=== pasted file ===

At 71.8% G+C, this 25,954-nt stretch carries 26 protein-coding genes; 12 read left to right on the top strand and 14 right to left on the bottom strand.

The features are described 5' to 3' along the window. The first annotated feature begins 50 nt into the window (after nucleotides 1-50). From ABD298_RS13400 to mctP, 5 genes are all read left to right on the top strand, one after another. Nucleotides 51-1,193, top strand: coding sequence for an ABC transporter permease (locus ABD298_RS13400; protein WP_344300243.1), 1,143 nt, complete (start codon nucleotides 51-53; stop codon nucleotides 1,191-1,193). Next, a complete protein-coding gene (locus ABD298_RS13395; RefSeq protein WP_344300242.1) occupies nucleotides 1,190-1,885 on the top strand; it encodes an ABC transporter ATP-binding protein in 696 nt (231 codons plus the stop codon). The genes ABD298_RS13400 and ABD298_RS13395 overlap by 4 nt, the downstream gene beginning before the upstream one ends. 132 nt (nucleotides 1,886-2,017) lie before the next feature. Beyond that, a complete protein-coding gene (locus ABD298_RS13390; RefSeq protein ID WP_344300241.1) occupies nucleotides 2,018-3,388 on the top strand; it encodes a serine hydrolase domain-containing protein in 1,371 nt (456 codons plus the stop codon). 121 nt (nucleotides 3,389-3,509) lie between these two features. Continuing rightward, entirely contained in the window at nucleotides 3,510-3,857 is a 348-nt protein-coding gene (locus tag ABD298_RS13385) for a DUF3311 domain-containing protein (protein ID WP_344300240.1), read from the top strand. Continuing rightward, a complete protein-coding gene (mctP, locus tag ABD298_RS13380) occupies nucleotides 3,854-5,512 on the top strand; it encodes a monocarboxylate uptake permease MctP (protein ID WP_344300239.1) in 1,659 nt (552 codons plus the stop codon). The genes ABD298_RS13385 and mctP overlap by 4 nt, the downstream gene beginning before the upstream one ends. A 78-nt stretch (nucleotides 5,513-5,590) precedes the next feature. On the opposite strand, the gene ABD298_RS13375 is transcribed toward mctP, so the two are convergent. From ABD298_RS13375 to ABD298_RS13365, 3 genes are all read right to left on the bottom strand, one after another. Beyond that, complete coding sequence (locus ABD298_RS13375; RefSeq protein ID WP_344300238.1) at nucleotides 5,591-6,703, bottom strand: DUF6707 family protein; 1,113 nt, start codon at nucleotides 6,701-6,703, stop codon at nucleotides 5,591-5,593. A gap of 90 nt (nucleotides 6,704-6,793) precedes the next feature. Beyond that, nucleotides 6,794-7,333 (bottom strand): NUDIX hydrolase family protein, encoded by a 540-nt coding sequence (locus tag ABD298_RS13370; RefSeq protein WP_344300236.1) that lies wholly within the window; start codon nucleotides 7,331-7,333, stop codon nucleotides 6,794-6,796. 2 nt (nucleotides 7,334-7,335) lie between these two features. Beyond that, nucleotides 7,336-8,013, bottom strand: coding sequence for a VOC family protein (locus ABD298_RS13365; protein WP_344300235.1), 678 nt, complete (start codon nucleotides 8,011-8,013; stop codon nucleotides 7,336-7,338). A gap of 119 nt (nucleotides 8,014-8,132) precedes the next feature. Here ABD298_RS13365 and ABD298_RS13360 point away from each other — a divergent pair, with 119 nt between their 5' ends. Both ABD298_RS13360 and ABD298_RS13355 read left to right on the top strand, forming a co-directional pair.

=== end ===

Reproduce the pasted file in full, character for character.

At 71.8% G+C, this 25,954-nt stretch carries 26 protein-coding genes; 12 read left to right on the top strand and 14 right to left on the bottom strand.

The features are described 5' to 3' along the window. The first annotated feature begins 50 nt into the window (after nucleotides 1-50). From ABD298_RS13400 to mctP, 5 genes are all read left to right on the top strand, one after another. Nucleotides 51-1,193, top strand: coding sequence for an ABC transporter permease (locus ABD298_RS13400; protein WP_344300243.1), 1,143 nt, complete (start codon nucleotides 51-53; stop codon nucleotides 1,191-1,193). Next, a complete protein-coding gene (locus ABD298_RS13395; RefSeq protein WP_344300242.1) occupies nucleotides 1,190-1,885 on the top strand; it encodes an ABC transporter ATP-binding protein in 696 nt (231 codons plus the stop codon). The genes ABD298_RS13400 and ABD298_RS13395 overlap by 4 nt, the downstream gene beginning before the upstream one ends. 132 nt (nucleotides 1,886-2,017) lie before the next feature. Beyond that, a complete protein-coding gene (locus ABD298_RS13390; RefSeq protein ID WP_344300241.1) occupies nucleotides 2,018-3,388 on the top strand; it encodes a serine hydrolase domain-containing protein in 1,371 nt (456 codons plus the stop codon). 121 nt (nucleotides 3,389-3,509) lie between these two features. Continuing rightward, entirely contained in the window at nucleotides 3,510-3,857 is a 348-nt protein-coding gene (locus tag ABD298_RS13385) for a DUF3311 domain-containing protein (protein ID WP_344300240.1), read from the top strand. Continuing rightward, a complete protein-coding gene (mctP, locus tag ABD298_RS13380) occupies nucleotides 3,854-5,512 on the top strand; it encodes a monocarboxylate uptake permease MctP (protein ID WP_344300239.1) in 1,659 nt (552 codons plus the stop codon). The genes ABD298_RS13385 and mctP overlap by 4 nt, the downstream gene beginning before the upstream one ends. A 78-nt stretch (nucleotides 5,513-5,590) precedes the next feature. On the opposite strand, the gene ABD298_RS13375 is transcribed toward mctP, so the two are convergent. From ABD298_RS13375 to ABD298_RS13365, 3 genes are all read right to left on the bottom strand, one after another. Beyond that, complete coding sequence (locus ABD298_RS13375; RefSeq protein ID WP_344300238.1) at nucleotides 5,591-6,703, bottom strand: DUF6707 family protein; 1,113 nt, start codon at nucleotides 6,701-6,703, stop codon at nucleotides 5,591-5,593. A gap of 90 nt (nucleotides 6,704-6,793) precedes the next feature. Beyond that, nucleotides 6,794-7,333 (bottom strand): NUDIX hydrolase family protein, encoded by a 540-nt coding sequence (locus tag ABD298_RS13370; RefSeq protein WP_344300236.1) that lies wholly within the window; start codon nucleotides 7,331-7,333, stop codon nucleotides 6,794-6,796. 2 nt (nucleotides 7,334-7,335) lie between these two features. Beyond that, nucleotides 7,336-8,013, bottom strand: coding sequence for a VOC family protein (locus ABD298_RS13365; protein WP_344300235.1), 678 nt, complete (start codon nucleotides 8,011-8,013; stop codon nucleotides 7,336-7,338). A gap of 119 nt (nucleotides 8,014-8,132) precedes the next feature. Here ABD298_RS13365 and ABD298_RS13360 point away from each other — a divergent pair, with 119 nt between their 5' ends. Both ABD298_RS13360 and ABD298_RS13355 read left to right on the top strand, forming a co-directional pair.